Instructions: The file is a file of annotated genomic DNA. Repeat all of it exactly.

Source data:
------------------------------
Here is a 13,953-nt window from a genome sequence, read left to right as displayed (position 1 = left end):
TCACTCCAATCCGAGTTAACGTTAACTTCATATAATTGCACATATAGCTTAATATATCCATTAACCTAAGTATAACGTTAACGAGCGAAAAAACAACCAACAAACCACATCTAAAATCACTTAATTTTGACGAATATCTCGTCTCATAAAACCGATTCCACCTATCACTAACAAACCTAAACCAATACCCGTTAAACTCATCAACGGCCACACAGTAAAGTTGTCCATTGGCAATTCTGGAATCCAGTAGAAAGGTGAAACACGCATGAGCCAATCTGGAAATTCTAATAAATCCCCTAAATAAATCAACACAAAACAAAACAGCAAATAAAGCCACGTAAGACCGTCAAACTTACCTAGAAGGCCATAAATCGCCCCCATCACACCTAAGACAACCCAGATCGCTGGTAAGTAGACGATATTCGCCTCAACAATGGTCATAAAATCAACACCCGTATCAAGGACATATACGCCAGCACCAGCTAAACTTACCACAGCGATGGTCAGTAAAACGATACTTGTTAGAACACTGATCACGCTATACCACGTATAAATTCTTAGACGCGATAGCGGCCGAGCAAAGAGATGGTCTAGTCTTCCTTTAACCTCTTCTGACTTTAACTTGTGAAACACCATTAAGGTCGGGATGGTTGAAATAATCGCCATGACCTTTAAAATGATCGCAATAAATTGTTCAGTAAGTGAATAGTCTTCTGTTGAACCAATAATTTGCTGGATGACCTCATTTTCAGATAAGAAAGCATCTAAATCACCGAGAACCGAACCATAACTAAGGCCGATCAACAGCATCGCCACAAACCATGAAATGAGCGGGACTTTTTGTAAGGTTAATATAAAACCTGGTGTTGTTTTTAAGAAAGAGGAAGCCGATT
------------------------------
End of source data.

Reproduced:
Here is a 13,953-nt window from a genome sequence, read left to right as displayed (position 1 = left end):
TCACTCCAATCCGAGTTAACGTTAACTTCATATAATTGCACATATAGCTTAATATATCCATTAACCTAAGTATAACGTTAACGAGCGAAAAAACAACCAACAAACCACATCTAAAATCACTTAATTTTGACGAATATCTCGTCTCATAAAACCGATTCCACCTATCACTAACAAACCTAAACCAATACCCGTTAAACTCATCAACGGCCACACAGTAAAGTTGTCCATTGGCAATTCTGGAATCCAGTAGAAAGGTGAAACACGCATGAGCCAATCTGGAAATTCTAATAAATCCCCTAAATAAATCAACACAAAACAAAACAGCAAATAAAGCCACGTAAGACCGTCAAACTTACCTAGAAGGCCATAAATCGCCCCCATCACACCTAAGACAACCCAGATCGCTGGTAAGTAGACGATATTCGCCTCAACAATGGTCATAAAATCAACACCCGTATCAAGGACATATACGCCAGCACCAGCTAAACTTACCACAGCGATGGTCAGTAAAACGATACTTGTTAGAACACTGATCACGCTATACCACGTATAAATTCTTAGACGCGATAGCGGCCGAGCAAAGAGATGGTCTAGTCTTCCTTTAACCTCTTCTGACTTTAACTTGTGAAACACCATTAAGGTCGGGATGGTTGAAATAATCGCCATGACCTTTAAAATGATCGCAATAAATTGTTCAGTAAGTGAATAGTCTTCTGTTGAACCAATAATTTGCTGGATGACCTCATTTTCAGATAAGAAAGCATCTAAATCACCGAGAACCGAACCATAACTAAGGCCGATCAACAGCATCGCCACAAACCATGAAATGAGCGGGACTTTTTGTAAGGTTAATATAAAACCTGGTGTTGTTTTTAAGAAAGAGGAAGCCGATT